Instructions given, the auction gets underway. Three workers bring items up to the podium and tell the auctioneer the lot number, which he announces, followed by a short description. "Got a Sony car stereo here. Good brand. Got some speakers that go with it and three or four CDs. Let's start at $20."

A score of hands go up.

"Got 20, bid 30."

Fewer hands.

"She's 30, bid 40...you're 40 sir, bid 50...50 straight back, who'll bid 60? Sony stereo, bid 60...60 on the right here, bid 70...70 up here in front. She's 70, how 'bout 80? Eighty right in the middle there. He's 80, bid 90...Sony stereo, bid 90... got some speakers, bid 90... sold 80 in the middle. Come up here to the cashier's table and ask for lot number 237."

Over and over, the auction workers roll up bikes or carry boxes up to the podium and display the contents while the auctioneer, whose chatter is not so much rapid as constant, drives the bids up and up. His voice never grows hoarse; I never see him take a drink of water.

Prices are high on most things and oddly low on others. One mountain bike, which I'm sure you could buy for $125 at Costco, goes for $185. Another junker sells for $200. But a Trek road bike, which would sell new for over $500, sells for $40.

The Gibson guitar Scott Sanderson said he'd buy for $100 goes for $375, and the TV/speaker combination he said he'd pay $150 for sells for $475. A fierce bidding war breaks out over a Gary Fisher mountain bike, and it finally sells to a young man for $400, earning him a round of applause from the crowd. A man bids $375 for a video camera and wins. But when he gets to the cashier's table he discovers it's not the one he wanted and refuses to pay. When the auctioneer hears about this, he asks the crowd, "Where is that guy who bid on the wrong camera?" Twenty fingers in the back left area of the audience point him out. The auctioneer extends a condemning finger at him. "You can't do that here. Pay attention!"

On another occasion, he chastises someone else for winning the bid but not owning up to it. "Don't do that again! It slows down the whole process."

By 11:30 the crowd has thinned to a third of its original size, and I find a vacated seat in the middle of the fifth row on the right. Standing through an hour and a half of the auction has given me the bidding bug. I bid on a few bikes and some craft stuff my wife would like, but only while the bidding is in the $30 to $40 range. I never win. The price always ends up around $100. At 12:30, a Giant mountain bike comes up. I raise my hand at $35 dollars, just for the fun of it. Lesser bikes have sold for $200 today so I'm not expecting to win. "He's 35, bid 40," says the auctioneer, "Giant bike, bid 40...nice-looking bike, bid 40...sold 35 to the young man in the middle. Ask for lot 232."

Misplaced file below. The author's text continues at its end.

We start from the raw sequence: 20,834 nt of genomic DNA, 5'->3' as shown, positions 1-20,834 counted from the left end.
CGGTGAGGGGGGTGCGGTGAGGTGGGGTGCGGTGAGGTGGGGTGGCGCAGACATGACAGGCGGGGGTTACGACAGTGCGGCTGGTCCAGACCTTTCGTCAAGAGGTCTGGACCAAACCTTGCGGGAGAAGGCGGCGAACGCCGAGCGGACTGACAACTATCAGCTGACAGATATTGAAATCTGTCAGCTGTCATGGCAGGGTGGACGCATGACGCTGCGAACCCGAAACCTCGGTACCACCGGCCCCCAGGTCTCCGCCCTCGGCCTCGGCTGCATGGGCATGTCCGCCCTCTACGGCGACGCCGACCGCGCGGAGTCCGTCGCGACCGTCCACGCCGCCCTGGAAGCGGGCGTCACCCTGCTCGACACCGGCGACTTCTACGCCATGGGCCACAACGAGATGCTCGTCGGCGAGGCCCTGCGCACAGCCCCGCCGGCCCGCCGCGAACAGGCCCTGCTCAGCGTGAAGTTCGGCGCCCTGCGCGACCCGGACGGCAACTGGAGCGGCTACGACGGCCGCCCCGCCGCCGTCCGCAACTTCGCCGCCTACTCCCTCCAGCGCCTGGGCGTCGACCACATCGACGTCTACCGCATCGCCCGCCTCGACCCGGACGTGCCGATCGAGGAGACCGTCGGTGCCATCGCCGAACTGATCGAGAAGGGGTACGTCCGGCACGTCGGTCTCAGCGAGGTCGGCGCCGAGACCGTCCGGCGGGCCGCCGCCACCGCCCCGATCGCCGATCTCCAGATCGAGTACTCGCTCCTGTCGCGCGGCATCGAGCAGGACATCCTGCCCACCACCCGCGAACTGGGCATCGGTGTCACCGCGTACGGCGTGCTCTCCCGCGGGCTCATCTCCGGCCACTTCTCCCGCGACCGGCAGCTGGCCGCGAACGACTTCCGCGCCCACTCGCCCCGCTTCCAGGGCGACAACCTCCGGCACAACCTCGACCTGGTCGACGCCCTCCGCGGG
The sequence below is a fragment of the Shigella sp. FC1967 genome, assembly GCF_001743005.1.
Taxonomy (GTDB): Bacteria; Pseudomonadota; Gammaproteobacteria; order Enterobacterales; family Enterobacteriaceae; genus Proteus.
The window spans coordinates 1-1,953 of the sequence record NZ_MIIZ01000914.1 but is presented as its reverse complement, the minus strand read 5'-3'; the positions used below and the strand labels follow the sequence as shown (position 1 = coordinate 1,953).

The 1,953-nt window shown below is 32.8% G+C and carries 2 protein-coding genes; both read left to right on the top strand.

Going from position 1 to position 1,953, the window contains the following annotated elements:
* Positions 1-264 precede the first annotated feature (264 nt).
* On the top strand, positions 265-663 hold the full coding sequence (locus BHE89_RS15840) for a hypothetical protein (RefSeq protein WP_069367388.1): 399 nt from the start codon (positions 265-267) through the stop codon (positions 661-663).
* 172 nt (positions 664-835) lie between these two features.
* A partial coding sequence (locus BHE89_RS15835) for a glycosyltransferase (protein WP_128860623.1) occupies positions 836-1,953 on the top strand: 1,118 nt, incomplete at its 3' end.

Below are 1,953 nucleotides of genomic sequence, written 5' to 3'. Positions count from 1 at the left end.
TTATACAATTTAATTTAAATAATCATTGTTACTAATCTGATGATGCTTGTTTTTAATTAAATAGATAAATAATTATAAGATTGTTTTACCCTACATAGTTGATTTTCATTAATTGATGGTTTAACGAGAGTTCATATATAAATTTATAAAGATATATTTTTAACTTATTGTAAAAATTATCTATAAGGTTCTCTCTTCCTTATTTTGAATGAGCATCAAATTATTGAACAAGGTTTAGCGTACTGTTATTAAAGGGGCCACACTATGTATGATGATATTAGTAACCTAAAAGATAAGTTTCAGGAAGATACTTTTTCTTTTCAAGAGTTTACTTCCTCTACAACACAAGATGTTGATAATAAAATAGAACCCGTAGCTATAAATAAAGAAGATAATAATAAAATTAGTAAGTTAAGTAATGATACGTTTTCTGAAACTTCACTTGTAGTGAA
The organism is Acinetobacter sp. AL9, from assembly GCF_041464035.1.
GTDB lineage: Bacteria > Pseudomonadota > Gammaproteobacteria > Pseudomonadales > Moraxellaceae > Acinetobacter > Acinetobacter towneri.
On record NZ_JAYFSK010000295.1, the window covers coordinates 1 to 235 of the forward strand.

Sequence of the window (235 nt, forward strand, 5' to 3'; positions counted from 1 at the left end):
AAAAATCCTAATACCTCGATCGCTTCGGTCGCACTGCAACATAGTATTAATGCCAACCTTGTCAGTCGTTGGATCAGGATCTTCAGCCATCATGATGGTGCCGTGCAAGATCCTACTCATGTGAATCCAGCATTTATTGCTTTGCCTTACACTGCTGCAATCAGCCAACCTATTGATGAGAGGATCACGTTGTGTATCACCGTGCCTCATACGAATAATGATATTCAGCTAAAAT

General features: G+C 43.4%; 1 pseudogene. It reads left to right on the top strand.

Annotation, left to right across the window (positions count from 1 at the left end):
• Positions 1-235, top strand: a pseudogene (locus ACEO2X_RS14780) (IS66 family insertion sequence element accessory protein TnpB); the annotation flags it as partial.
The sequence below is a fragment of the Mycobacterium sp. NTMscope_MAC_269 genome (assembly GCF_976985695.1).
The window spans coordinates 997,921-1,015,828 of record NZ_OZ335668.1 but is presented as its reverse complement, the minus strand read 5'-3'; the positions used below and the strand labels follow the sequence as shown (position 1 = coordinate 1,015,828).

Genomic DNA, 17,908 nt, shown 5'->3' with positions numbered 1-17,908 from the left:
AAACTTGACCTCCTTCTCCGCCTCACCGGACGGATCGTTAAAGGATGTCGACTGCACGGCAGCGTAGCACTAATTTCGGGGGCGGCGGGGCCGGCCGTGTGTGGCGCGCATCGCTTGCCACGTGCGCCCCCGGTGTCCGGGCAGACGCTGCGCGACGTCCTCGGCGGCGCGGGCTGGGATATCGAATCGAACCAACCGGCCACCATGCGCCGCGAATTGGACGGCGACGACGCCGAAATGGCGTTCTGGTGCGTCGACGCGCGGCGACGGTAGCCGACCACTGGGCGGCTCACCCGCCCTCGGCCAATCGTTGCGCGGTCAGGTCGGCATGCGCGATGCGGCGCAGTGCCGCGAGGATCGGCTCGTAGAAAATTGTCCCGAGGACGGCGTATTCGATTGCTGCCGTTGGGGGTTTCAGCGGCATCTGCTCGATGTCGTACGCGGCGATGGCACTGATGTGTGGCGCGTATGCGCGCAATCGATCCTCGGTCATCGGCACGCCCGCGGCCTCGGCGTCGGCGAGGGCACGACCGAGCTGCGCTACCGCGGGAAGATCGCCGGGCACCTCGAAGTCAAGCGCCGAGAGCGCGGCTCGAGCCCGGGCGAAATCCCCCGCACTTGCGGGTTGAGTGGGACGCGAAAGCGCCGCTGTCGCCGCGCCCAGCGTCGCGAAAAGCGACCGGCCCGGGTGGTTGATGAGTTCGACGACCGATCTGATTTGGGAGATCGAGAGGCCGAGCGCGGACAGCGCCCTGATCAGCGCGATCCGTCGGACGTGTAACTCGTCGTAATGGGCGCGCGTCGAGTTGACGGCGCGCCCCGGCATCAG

The legend lives.

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— It's one of those urban legends everybody has heard: the police auction. Porsches can be had for $500, 48-inch TVs go for under $100, and mountain bikes sell for $20. To test the legend, I went to the San Diego Police Department's Auction at the Scottish Rite Center in Mission Valley.

The bidding is scheduled to start at 10:00 a.m., but viewing of the wares starts at 9:00. When I arrive at 9:15, the parking lot is full and I have to park a quarter-mile down the street. Inside, a line of people waiting to see the merchandise extends out of the Corinthian ballroom and into the foyer of the building.

Along the front and left sides of the parquet-floored room, tables lined up end to end hold boxes of clothes, jewelry, stereo equipment, and tools, plus the occasional TV. This is a household-goods auction, so there will be no $500 Porsches. On the left side of the room, to the inside of the tables, a double row of bikes standing side by side stretches from the back to the front of the ballroom. Twenty rows of chairs on either side of a center aisle fill the middle of the room.

At 9:30 the ballroom is already crowded yet hordes of people still pour in. As they enter, they're handed a piece of paper explaining the rules of the auction -- cash or local check only, all sales final, no warranties -- then they file past the tables, inspecting the goods. Everything to be sold bears a lot number, which the auctioneer will call out before he starts the bidding. Small items such as clothes, jewelry, and radios are packaged together in boxes. Large items -- TVs, bikes, computers -- will be sold individually. The auction-goers write down the lot numbers of things they want on the paper they were given at the door. That way, even if they can't see an item when the bidding starts, they'll know it by number.

The legend of the police auction takes its first hit when the auctioneer, a medium-sized man around 50 with sandy blond hair and mustache, announces from the raised podium, "You may have heard some amazing stories about police auctions, but the truth is people pay fair prices here. It's not a giveaway auction. Look around you; you've got high rollers everywhere here. So if you think you're going to stay and there's something you want to bid on, you'd better be thinking about getting a seat now. Otherwise, you'll have to stand in the back."

Leaning against the back wall, 23-year-old Shawn Moran, who lives in Mission Valley, says he "saw the ad in the paper and thought I'd show up."

If the price is good, he may buy a bike or maybe some stereo equipment. But he's not hopeful. Pointing at the crowd in front of him, now up to 500 with more piling in every second, he says, "I'm guessing that with this auction, because there are so many people, things are going to go kind of high. The last auction I went to was in a small town in New Jersey, and you could get bikes for $5. Here, I think everything is going to be expensive."